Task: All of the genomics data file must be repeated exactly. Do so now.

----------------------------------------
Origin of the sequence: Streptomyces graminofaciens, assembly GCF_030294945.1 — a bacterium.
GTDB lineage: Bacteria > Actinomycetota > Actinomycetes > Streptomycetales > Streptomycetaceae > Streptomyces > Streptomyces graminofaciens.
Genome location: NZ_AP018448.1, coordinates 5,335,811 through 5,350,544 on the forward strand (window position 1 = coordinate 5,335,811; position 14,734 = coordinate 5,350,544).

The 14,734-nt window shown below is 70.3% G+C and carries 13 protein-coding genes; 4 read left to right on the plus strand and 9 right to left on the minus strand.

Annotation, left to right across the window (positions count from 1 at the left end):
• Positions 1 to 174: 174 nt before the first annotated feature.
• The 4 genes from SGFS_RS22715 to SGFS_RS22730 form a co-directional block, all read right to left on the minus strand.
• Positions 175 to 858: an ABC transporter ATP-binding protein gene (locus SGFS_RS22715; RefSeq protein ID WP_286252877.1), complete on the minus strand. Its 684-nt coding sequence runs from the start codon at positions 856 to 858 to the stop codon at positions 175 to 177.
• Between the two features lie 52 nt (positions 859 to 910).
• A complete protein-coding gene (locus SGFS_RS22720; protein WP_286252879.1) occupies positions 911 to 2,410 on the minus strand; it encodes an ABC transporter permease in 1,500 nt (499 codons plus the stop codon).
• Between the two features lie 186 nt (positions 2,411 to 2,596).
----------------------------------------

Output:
Origin of the sequence: Streptomyces graminofaciens, assembly GCF_030294945.1 — a bacterium.
GTDB lineage: Bacteria > Actinomycetota > Actinomycetes > Streptomycetales > Streptomycetaceae > Streptomyces > Streptomyces graminofaciens.
Genome location: NZ_AP018448.1, coordinates 5,335,811 through 5,350,544 on the forward strand (window position 1 = coordinate 5,335,811; position 14,734 = coordinate 5,350,544).

The 14,734-nt window shown below is 70.3% G+C and carries 13 protein-coding genes; 4 read left to right on the plus strand and 9 right to left on the minus strand.

Annotation, left to right across the window (positions count from 1 at the left end):
• Positions 1 to 174: 174 nt before the first annotated feature.
• The 4 genes from SGFS_RS22715 to SGFS_RS22730 form a co-directional block, all read right to left on the minus strand.
• Positions 175 to 858: an ABC transporter ATP-binding protein gene (locus SGFS_RS22715; RefSeq protein ID WP_286252877.1), complete on the minus strand. Its 684-nt coding sequence runs from the start codon at positions 856 to 858 to the stop codon at positions 175 to 177.
• Between the two features lie 52 nt (positions 859 to 910).
• A complete protein-coding gene (locus SGFS_RS22720; protein WP_286252879.1) occupies positions 911 to 2,410 on the minus strand; it encodes an ABC transporter permease in 1,500 nt (499 codons plus the stop codon).
• Between the two features lie 186 nt (positions 2,411 to 2,596).